Oh, wait, I am suppose to be for capitalism. So, let me say, none of these companies are evil. In an effort of full disclosure, I own a large amount of Walmart stock. I also own all five of these companies through various retirement funds and ETFs. The major reason why these five large companies bring in so much money (notice I said bring in, not make) is because they sell products or services that millions use. Oil and gas are the fuel of our economy. Walmart is the middle & low class shopping haven, GE has their hands in so many things you can't not buy GE products, and we all like to keep our money safe in a bank.

Second, market capitalization. This is the value of the stock that has been issued. The top five are: Exxon ($319 billion), Microsoft ($222 billion), Walmart ($189 billion), Proctor & Gamble ($165 billion), and JP Morgan Chase ($164 billion). Two are the same but three are different although all have been villified to some degree or another. Another way of describing market capitalization is the perceived value of the company by investors. This perceived value includes the sum of assets and liabilities, as well as the future earnings potential based on past experience, market conditions, and personnel the company has. Market capitalization is the most fluid of the three valuation types because it flucuates whenever the stock is being traded.

Third, earnings. This is the actual money that is earned (and thereby taxed) by the company. The top five are: Exxon ($82 billion), Chevron ($43 billion), Walmart ($21 billion), AT&T ($20 billion), Microsoft ($20 billion). A lot of the same characters, now we have AT&T (communications giant). Earnings are a sign of how companies have used resources, labor, technology, and capital to accomplish Rule #1.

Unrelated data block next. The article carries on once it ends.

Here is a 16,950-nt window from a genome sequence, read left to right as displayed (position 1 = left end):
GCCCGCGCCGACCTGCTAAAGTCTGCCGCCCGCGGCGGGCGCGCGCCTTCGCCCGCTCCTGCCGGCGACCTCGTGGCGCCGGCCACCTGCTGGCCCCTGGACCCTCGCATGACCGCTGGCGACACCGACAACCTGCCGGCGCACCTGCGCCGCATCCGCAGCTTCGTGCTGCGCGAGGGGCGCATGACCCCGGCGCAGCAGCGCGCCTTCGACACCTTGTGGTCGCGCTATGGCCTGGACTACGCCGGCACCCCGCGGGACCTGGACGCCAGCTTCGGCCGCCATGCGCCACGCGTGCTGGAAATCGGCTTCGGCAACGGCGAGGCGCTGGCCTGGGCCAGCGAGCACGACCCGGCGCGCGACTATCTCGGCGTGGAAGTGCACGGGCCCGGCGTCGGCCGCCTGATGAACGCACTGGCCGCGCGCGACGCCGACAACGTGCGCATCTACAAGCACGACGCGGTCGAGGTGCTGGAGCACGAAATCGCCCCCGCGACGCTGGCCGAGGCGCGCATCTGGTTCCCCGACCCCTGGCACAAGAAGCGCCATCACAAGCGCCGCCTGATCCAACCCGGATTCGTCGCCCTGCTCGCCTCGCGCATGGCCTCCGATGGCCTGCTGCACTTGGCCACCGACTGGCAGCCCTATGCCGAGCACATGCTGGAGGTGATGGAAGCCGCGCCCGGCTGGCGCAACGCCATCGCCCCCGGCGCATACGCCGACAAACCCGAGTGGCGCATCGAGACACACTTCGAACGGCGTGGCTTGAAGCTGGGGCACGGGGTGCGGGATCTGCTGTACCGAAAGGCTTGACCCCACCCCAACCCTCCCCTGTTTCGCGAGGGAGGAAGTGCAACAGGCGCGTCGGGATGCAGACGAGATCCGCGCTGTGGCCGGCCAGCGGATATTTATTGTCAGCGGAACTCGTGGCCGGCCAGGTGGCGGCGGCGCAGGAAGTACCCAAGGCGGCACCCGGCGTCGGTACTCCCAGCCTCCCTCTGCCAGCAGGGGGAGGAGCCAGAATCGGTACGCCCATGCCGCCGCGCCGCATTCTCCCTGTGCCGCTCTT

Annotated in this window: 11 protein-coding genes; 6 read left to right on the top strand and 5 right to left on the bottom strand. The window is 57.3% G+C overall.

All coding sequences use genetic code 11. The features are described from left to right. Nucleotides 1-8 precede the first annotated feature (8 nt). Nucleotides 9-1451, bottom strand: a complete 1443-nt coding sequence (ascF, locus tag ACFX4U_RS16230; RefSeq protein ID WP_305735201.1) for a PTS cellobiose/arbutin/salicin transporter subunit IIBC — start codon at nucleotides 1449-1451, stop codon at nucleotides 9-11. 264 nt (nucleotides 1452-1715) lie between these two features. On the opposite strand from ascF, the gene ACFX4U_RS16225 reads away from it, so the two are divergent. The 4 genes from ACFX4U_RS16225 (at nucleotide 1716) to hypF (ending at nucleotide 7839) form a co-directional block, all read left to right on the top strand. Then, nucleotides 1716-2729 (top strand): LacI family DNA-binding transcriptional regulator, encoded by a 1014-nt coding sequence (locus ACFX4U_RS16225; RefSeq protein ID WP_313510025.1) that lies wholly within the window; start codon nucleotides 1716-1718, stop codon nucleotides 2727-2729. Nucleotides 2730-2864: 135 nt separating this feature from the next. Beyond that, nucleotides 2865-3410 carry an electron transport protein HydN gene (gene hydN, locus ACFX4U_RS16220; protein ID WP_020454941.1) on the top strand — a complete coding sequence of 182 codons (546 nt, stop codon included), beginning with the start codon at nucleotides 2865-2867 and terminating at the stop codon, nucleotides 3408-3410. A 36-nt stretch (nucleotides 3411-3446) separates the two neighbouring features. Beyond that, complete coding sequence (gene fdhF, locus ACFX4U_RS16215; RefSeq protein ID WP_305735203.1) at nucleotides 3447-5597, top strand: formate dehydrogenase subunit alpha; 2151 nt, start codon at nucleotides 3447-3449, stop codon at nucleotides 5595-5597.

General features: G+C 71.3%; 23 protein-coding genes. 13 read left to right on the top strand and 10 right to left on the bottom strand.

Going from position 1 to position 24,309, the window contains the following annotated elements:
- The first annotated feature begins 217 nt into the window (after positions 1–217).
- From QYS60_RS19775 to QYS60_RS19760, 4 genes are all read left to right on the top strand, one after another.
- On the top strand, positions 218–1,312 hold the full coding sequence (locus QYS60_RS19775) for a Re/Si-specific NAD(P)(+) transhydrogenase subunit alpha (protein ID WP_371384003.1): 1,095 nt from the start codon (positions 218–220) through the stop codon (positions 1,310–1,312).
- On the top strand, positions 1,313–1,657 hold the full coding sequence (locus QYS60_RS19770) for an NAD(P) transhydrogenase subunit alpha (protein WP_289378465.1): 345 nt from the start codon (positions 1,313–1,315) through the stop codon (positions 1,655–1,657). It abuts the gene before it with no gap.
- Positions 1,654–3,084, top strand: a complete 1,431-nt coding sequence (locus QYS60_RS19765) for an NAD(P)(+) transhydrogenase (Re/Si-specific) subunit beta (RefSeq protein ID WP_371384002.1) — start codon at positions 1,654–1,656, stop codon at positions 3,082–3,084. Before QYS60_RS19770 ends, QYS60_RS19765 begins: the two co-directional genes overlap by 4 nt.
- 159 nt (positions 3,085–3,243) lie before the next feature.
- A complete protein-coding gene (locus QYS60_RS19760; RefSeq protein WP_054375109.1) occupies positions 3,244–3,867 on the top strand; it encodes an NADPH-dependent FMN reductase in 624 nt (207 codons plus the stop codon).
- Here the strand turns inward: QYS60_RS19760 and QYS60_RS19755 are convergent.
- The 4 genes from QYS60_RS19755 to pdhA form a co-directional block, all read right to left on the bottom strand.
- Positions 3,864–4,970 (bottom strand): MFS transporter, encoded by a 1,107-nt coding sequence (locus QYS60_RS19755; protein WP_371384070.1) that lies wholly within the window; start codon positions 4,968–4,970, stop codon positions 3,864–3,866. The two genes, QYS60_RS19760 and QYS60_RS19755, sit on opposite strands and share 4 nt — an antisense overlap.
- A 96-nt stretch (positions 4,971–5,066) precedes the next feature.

All of these lists are in absolute numbers. The 30 DOW stocks combined had a market capitalization of $3.2 trillion, revenue of $2.8 trillion, and earnings of $374 billion. Now a lot of the criticism that companies get is due to people not understanding how financials work together. Some are focused on only a small component (Walmart's low wages or lack of health insurance, Exxon's "largest profits in history", Microsoft's monopolistic practices, even AT&T not limiting use of its phone lines). The common theme is that these companies are making billions in earnings and should be using them for something else.

The earnings that I mentioned above are before taxes. A large chunk of this is used to pay taxes. The corporate tax rate in the US is 35% . Now because of different tax laws and where the companies "earned" the money, they may be paying more or less than this. The top five earners of the DOW paid the following amounts in income taxes in 2008: Exxon - $36.53 billion, Chevron - $19.03 billion, Walmart - $7.15 billion, AT&T - $7.04 billion, Microsoft - $5.25 billion.

For those of you who are math challenged, even though the corporate tax rate in the US is 35%, Exxon and Chevron (those oil companies who do nothing for us) are paying out 45% of their taxable earnings in income taxes. (Most of this is due to the number of other governments that they paid income taxes to and the various tax liability in those locations). Take Exxon for a moment, $36.53 billion in income taxes. $3.8 billion of that went to the US or state governments. The rest went to governments of other countries. Before anyone cries foul, only $10 billion of the $82 billion in earnings was related to operations in the US. So, $3.8 billion is rather fair. What it more interesting is that of the $477 billion in revenue, $121 billion was from US operations. Basically, what this tells me is that operations outside the US are far more efficient at generating earnings (10/121 = 8.2% for US vs 72/356= 20% for international). So, even though there is effectively a higher tax on the earnings outside of the US (3.8/10=38% vs. 32.73/72=45%), because of the increased efficiency in generating earnings, the majority of operations occur outside of the US. Furthermore, any expansion of operations would make more sense to be outside the US since that maximizes income. In other words, if the US wanted to lure more of the operating dollars to the US (thereby being able to tax them), they would have need to lower the corporate income tax rate (I'll have to write another post on that one!).